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12 March 2004

Treatment: Facing what you fear most

Real-life desensitisation is an effective treatment for phobia. Also called exposure or in-vivo desensitisation, real-life desensitisation involves overcoming fears and phobias through direct exposure.

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Real-life desensitisation is an effective treatment for phobia. Also called exposure or in-vivo desensitisation, real-life desensitisation involves overcoming fears and phobias through direct exposure.

Improvement resulting from real-life exposure usually does not disappear shortly after treatment - once people have fully desensitised themselves, they can remain free of fear. Real-life desensitisation does however involve the uncomfortable prospect of having to tolerate the unpleasantness of facing phobic situations, and of having to persist with the practising of real-life desensitisation on a regular basis.

The procedure of real-life desensitisation involves the use of a basic hierarchy of phobic scenes that have been constructed to bring about desensitisation (see examples). Goals must be clearly defined, with careful consideration given to what constitutes full recovery. A timeframe should be decided on by which goals should be realised. Broad goals, such as shopping in a mall for example, are fragmented into smaller, more manageable goals, such as travelling to the mall, walking around outside the mall and then eventually shopping in the mall.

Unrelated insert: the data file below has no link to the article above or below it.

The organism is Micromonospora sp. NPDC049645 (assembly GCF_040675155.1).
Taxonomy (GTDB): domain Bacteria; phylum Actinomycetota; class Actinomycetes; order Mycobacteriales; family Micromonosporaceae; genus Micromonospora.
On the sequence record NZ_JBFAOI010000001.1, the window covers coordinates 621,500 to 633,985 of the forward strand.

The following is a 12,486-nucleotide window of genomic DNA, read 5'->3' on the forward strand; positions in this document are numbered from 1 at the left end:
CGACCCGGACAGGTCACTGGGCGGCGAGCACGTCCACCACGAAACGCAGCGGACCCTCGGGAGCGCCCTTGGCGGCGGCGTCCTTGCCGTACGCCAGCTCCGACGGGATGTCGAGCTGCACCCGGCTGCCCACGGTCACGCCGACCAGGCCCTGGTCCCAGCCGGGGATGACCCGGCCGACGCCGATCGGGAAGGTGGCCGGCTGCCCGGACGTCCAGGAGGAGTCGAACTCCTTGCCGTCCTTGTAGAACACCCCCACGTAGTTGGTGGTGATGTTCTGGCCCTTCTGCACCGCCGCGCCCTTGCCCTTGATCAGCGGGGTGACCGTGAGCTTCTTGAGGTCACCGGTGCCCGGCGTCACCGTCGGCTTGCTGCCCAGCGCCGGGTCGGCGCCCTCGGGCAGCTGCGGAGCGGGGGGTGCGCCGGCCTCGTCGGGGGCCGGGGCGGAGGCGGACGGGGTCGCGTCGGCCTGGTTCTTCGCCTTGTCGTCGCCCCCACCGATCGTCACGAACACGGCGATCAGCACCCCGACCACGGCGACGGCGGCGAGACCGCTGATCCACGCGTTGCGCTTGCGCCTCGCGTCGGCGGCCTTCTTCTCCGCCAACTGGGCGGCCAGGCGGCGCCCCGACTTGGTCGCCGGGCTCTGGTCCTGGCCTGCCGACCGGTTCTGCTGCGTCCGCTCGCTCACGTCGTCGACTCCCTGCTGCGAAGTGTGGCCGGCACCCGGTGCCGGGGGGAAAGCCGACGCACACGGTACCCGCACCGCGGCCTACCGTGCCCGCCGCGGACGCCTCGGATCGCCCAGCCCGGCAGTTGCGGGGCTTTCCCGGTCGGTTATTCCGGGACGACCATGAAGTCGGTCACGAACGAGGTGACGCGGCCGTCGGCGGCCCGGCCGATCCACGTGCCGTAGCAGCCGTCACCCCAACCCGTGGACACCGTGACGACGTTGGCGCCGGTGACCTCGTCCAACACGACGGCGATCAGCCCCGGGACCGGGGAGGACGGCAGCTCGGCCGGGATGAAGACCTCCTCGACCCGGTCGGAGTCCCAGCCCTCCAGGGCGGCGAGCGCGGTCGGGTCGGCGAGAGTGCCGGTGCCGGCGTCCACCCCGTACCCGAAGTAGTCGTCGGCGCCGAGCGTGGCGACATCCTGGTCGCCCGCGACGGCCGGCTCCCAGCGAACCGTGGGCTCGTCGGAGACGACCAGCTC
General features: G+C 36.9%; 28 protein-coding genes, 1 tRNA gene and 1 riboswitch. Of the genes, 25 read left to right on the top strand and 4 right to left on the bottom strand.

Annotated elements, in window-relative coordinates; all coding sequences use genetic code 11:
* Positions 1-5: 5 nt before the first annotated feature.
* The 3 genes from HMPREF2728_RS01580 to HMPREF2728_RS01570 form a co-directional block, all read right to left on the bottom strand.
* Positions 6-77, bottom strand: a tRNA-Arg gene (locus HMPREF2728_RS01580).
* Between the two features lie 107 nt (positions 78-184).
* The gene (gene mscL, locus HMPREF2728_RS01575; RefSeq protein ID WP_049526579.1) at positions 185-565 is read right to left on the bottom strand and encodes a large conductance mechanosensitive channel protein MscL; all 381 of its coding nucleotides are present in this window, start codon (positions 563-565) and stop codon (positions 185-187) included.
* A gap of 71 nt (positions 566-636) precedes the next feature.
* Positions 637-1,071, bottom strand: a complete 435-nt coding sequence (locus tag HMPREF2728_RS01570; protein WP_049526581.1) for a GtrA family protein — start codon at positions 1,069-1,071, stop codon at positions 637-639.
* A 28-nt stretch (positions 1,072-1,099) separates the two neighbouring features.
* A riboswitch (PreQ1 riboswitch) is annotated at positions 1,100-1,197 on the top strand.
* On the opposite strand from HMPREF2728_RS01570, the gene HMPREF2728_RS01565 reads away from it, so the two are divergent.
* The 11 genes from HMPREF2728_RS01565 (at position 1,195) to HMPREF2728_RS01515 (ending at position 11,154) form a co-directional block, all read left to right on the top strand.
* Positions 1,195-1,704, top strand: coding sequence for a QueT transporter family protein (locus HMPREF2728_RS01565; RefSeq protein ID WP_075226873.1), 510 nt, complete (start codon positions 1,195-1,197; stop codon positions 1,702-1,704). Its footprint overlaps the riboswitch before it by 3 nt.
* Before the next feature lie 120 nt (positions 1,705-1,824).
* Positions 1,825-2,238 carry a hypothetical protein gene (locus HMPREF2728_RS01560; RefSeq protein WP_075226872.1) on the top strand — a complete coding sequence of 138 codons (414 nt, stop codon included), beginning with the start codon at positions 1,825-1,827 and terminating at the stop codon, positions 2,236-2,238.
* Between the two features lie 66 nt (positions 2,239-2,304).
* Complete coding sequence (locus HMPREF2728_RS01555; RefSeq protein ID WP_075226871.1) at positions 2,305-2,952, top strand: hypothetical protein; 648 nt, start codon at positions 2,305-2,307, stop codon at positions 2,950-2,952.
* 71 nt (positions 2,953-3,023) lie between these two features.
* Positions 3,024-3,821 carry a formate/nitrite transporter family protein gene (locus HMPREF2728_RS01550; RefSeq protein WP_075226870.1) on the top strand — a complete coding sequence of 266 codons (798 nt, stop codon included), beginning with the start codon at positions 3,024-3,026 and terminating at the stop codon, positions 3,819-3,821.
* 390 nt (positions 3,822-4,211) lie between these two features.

The hierarchy presented below can be used as guidelines for attaining desensitisation to one of the most common social phobias:

Fear Of Speaking In Public

  • In any group situation, while sitting down, make a one-sentence comment.
  • Make a 3 to 5 minute comment while sitting with a group.
  • Standing up in a small group, make a 30 second comment.
  • Announce to a small group that you will be giving a short comment at every break.
  • Join Toastmasters.
  • In a familiar group, stand up and make a comment.
  • In a familiar group, stand up and make a short statement.
  • Present a short talk on any subject.
  • Make a comment at any meeting you may attend.
  • Return to the group some time later and comment on your progress.

Information supplied by the Depression and Anxiety Support Group

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